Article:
Andreas Stensland Løwe: piano and keyboards; Jo Berger Myhre: double bass; Andreas Lønmo Knudsrød: drums and percussion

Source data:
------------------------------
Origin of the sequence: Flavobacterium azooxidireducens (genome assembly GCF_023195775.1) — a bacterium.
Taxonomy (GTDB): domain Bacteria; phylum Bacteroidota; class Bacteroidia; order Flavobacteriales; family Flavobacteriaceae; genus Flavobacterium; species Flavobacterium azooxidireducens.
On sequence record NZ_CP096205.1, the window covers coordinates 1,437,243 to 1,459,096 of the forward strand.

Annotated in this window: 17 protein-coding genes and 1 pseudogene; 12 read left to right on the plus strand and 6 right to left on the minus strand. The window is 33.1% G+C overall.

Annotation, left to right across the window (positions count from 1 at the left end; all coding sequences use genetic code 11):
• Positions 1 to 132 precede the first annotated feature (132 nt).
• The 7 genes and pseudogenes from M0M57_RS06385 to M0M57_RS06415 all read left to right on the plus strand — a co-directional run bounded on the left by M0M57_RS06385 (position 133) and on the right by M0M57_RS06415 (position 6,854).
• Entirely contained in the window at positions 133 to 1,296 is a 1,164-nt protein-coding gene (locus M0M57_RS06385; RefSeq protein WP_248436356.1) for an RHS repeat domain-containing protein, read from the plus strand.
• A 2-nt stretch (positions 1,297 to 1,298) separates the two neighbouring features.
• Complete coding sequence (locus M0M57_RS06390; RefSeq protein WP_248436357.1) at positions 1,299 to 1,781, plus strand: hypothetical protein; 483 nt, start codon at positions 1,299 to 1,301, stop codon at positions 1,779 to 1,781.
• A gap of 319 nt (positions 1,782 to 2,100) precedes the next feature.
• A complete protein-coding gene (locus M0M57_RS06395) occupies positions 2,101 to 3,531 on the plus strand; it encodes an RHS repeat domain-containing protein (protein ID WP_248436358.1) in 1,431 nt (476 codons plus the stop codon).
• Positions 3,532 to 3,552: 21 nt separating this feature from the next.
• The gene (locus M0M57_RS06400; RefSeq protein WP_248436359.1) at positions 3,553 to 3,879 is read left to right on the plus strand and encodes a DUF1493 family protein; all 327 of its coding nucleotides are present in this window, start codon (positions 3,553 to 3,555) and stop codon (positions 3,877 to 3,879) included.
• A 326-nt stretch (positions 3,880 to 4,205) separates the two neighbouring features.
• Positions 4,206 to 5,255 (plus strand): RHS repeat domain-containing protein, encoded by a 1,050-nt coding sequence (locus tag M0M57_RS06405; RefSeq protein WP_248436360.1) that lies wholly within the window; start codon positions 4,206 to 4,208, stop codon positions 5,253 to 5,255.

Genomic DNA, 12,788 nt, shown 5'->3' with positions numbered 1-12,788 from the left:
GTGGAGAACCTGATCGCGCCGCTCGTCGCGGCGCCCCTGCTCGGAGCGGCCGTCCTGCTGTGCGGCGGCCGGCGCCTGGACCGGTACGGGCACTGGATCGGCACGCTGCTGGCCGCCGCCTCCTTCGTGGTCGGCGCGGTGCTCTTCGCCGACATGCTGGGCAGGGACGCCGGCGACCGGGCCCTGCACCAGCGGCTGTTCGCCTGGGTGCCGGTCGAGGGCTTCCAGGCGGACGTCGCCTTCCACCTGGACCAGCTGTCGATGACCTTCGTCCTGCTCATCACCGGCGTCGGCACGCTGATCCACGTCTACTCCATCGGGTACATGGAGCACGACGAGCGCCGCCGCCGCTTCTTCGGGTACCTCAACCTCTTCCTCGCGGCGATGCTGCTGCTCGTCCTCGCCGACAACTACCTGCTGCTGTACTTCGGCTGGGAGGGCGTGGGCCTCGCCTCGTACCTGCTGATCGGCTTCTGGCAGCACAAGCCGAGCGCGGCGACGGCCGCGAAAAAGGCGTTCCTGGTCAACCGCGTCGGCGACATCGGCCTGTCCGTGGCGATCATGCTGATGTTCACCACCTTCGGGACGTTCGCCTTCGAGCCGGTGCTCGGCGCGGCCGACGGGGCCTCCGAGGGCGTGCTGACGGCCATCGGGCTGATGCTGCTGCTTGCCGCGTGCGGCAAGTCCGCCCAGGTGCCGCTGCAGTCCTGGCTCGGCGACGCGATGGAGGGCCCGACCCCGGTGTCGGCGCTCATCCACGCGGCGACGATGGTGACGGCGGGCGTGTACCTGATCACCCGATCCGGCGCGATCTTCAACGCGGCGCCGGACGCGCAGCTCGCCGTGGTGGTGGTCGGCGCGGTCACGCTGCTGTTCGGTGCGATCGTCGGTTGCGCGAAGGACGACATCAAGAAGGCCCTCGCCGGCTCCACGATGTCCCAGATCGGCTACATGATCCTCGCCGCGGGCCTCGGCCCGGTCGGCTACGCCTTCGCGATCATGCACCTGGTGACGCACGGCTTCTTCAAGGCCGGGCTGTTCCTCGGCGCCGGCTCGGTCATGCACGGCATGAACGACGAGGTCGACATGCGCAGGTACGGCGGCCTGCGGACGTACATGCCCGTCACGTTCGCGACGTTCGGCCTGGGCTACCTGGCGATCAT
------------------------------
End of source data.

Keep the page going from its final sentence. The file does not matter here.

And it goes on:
Apparently, Splashgirl – from Norway – made a lot of friends with their previous releases, which I haven’t been able to listen to. This contrasts with the first (admittedly partial) impression received after Field Day Rituals had started, causing yours truly to exclaim “how sad” (only later I discovered that the group considers this music “lighter and more optimistic” compared to the preceding material…). The general fogginess of the mix doesn’t reveal a great deal of hidden detail, either. Thus, what we have is a relatively compact album of rather uncomplicated themes, frequently overly soundtrack-ish for my taste, that present no openings to joyousness. Compositionally speaking, nothing special: the rhythmic structures are quite elementary, chords and melodic cells often just above ordinary. In terms of environmental embellishment the whole works better, especially if you use the CD as a restrained complement of muteness. Eyvind Kang’s viola and Timothy Mason’s modular synth add shades to some of the tracks, the finest being “Mass” with its “stop-and-go” Eastern mood. Third spin in a row, and I still don’t get all the fuss; perhaps I’m missing something. Based on what was heard today in comparison with the rave reviews of the earlier recordings, here and there depicted as carrying the same historic consequence of Kind Of Blue or so, the evidence shows that the average listener / reviewer is increasingly desperate to attribute prodigious qualities to normality. For this grizzled bellyacher this is “civilized easy listening” background stuff, slightly improved by a tenuous veil of melancholy.